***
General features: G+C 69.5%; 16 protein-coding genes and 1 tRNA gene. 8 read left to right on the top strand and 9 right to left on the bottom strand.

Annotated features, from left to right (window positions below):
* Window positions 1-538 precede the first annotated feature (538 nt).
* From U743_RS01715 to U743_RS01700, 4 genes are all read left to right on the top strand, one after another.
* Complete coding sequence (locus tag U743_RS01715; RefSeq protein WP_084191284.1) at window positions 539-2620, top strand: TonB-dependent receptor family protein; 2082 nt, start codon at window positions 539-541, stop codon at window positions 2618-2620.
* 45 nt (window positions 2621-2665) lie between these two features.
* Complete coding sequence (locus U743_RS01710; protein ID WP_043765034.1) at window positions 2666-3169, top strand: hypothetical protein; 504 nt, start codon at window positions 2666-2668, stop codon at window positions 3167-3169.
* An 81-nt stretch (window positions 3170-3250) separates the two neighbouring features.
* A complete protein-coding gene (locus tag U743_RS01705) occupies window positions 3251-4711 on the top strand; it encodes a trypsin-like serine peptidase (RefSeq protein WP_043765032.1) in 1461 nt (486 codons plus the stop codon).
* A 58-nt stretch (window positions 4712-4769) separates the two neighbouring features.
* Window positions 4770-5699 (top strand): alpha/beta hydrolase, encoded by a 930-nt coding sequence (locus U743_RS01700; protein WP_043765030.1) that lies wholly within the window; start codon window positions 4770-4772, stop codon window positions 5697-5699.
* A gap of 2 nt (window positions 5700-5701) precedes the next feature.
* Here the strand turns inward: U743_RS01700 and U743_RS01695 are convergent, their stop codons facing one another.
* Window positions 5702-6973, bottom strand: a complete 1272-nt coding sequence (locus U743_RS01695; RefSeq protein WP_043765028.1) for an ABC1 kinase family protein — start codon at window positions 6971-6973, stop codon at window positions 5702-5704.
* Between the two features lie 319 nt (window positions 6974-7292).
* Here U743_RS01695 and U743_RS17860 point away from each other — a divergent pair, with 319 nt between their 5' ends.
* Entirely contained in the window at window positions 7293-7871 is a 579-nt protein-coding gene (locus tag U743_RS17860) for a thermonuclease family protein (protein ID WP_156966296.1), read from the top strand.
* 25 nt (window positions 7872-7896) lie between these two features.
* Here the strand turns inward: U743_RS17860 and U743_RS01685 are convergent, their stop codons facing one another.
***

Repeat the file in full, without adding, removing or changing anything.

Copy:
General features: G+C 69.5%; 16 protein-coding genes and 1 tRNA gene. 8 read left to right on the top strand and 9 right to left on the bottom strand.

Annotated features, from left to right (window positions below):
* Window positions 1-538 precede the first annotated feature (538 nt).
* From U743_RS01715 to U743_RS01700, 4 genes are all read left to right on the top strand, one after another.
* Complete coding sequence (locus tag U743_RS01715; RefSeq protein WP_084191284.1) at window positions 539-2620, top strand: TonB-dependent receptor family protein; 2082 nt, start codon at window positions 539-541, stop codon at window positions 2618-2620.
* 45 nt (window positions 2621-2665) lie between these two features.
* Complete coding sequence (locus U743_RS01710; protein ID WP_043765034.1) at window positions 2666-3169, top strand: hypothetical protein; 504 nt, start codon at window positions 2666-2668, stop codon at window positions 3167-3169.
* An 81-nt stretch (window positions 3170-3250) separates the two neighbouring features.
* A complete protein-coding gene (locus tag U743_RS01705) occupies window positions 3251-4711 on the top strand; it encodes a trypsin-like serine peptidase (RefSeq protein WP_043765032.1) in 1461 nt (486 codons plus the stop codon).
* A 58-nt stretch (window positions 4712-4769) separates the two neighbouring features.
* Window positions 4770-5699 (top strand): alpha/beta hydrolase, encoded by a 930-nt coding sequence (locus U743_RS01700; protein WP_043765030.1) that lies wholly within the window; start codon window positions 4770-4772, stop codon window positions 5697-5699.
* A gap of 2 nt (window positions 5700-5701) precedes the next feature.
* Here the strand turns inward: U743_RS01700 and U743_RS01695 are convergent, their stop codons facing one another.
* Window positions 5702-6973, bottom strand: a complete 1272-nt coding sequence (locus U743_RS01695; RefSeq protein WP_043765028.1) for an ABC1 kinase family protein — start codon at window positions 6971-6973, stop codon at window positions 5702-5704.
* Between the two features lie 319 nt (window positions 6974-7292).
* Here U743_RS01695 and U743_RS17860 point away from each other — a divergent pair, with 319 nt between their 5' ends.
* Entirely contained in the window at window positions 7293-7871 is a 579-nt protein-coding gene (locus tag U743_RS17860) for a thermonuclease family protein (protein ID WP_156966296.1), read from the top strand.
* 25 nt (window positions 7872-7896) lie between these two features.
* Here the strand turns inward: U743_RS17860 and U743_RS01685 are convergent, their stop codons facing one another.